(HOST) For commentator Henry Homeyer, gardening is inter-generational.
(HOMEYER) My two grandkids, George and Casey Jean-Marie are going to be great gardeners. George, who is six, won his first blue ribbon at the Cornish Fair when he was four. Casey, who is three, loves to plant things and watch them grow. And I love being in the garden with them.
My Grampy taught me to love the garden because he loved it so. He never asked me to weed. Kids don’t like to weed. We, I mean they, love to look at bugs and flowers and all living things. I still remember vividly the day sixty years ago when Grampy found a nest of bunnies in a pile of hay.
I think it’s important for kids to have a little piece of soil that they call their own. It doesn’t have to be large – in fact it shouldn’t be. A nice size for a child’s garden is the child’s height in one direction and arm span in the other.
Kids often want to grow things like watermelons or giant pumpkins in their first gardens, but a small garden is not big enough for either of those. And, quite frankly, watermelons don’t do well in this climate anyway. Children need guidance when choosing plants to grow. With George, the choices are easy: he loves cherry tomatoes and carrots, so that’s what we grow. And I buy purple carrot seeds to make his carrots even more special.
A child’s garden can also include flowers. Educational experts say young children don’t do well with delayed gratification. So why not go the local garden center with your child and buy a 4-pack of blooming flowers? Teach your loved one to gently place it in rich soil and water it tenderly. Bingo. Day one, blooming flowers. Oh boy.
Siblings compete. We try to teach them to play nicely and to share. But in the garden they don’t have to. Each child can have a garden space – and brothers and sisters beware! Hands off the plants!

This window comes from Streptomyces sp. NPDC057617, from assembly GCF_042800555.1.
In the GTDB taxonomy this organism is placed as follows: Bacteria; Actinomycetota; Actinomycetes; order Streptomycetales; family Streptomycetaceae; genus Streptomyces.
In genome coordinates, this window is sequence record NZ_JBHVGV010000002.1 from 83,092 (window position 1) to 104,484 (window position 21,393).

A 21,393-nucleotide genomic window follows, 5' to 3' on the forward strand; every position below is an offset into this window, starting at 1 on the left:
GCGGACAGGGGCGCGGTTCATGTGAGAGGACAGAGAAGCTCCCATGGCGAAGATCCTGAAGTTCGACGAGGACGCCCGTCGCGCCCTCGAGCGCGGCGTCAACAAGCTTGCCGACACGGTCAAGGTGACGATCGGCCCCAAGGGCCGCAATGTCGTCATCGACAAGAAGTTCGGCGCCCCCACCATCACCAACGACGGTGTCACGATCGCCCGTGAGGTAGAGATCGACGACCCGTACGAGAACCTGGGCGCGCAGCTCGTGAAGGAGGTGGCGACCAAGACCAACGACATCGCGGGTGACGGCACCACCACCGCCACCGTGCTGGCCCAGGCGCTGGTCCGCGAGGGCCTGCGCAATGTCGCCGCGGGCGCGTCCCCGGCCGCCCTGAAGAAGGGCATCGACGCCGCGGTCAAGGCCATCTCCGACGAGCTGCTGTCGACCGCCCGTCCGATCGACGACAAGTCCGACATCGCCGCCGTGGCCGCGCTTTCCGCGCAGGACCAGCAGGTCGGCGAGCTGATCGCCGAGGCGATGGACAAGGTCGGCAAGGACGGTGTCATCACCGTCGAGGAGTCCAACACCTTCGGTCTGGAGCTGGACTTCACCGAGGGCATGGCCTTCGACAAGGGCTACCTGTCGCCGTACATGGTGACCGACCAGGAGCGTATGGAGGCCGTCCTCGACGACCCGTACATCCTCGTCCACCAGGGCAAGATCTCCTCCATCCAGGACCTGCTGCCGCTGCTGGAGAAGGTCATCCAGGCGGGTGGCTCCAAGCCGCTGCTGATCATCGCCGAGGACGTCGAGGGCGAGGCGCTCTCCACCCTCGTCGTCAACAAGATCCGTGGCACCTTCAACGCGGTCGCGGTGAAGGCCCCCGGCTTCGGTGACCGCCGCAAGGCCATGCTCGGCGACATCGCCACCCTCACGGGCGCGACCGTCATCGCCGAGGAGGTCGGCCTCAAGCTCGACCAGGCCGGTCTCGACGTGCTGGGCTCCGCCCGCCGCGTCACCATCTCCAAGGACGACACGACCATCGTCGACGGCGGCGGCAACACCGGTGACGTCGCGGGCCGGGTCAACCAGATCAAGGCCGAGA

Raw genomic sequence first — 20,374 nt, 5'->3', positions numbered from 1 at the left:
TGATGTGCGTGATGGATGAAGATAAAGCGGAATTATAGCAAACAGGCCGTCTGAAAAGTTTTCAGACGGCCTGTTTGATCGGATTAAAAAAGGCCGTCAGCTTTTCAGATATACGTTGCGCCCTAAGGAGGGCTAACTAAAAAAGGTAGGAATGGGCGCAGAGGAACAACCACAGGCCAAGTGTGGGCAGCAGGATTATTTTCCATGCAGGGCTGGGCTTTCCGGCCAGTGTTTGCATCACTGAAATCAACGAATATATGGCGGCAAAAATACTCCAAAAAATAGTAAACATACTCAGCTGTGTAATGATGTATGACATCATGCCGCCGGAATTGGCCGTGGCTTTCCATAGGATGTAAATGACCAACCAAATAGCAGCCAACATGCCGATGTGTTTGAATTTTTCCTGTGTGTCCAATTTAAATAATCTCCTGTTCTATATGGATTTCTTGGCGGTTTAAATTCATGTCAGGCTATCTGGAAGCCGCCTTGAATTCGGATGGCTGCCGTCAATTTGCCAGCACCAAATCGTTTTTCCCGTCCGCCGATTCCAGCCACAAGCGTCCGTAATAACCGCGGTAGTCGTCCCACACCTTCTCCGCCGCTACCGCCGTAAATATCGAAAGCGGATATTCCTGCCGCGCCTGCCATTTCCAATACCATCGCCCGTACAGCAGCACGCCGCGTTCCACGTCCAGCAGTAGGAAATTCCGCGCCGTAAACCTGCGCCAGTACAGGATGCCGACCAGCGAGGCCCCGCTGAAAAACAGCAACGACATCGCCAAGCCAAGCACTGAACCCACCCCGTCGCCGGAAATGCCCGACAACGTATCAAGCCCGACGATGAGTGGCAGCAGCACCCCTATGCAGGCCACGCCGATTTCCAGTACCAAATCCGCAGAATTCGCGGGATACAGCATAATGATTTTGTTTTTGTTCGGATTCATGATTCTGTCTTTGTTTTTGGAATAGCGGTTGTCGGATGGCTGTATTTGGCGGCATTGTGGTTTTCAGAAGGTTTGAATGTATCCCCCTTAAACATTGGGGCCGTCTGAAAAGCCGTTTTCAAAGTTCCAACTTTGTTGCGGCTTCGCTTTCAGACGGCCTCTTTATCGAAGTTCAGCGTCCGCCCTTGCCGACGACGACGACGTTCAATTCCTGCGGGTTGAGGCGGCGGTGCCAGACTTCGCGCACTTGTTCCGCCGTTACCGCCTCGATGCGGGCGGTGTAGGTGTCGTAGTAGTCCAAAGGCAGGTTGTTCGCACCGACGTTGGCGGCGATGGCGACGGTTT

Success is important. I could, I suppose, teach my grandchildren the consequences of not watering or what happens if the weeds take over. But George and Casey live more than half an hour away, so they can’t come every day to water or check for weeds. So I do it. I want their gardens to be successful.
And of course, our gardens are organic. Children are highly vulnerable to chemical exposure. If you plant potatoes and the beetles arrive, pick ‘em. Striped cucumber beetles? Cover the plants with a thin layer of row cover to keep them off. And so on. There is no reason to spray for anything.
When I think of my Grampy I think of him, most often, in the garden. Or in his red 1958 Nash Rambler setting off to give away bags of vegetables to his lady friends. He was a good gardener, a good man, and he taught me to love gardening. Thanks, Grampy, wherever you are.
(TAG) You can find more commentaries by Henry Homeyer on-line at VPR-dot-net.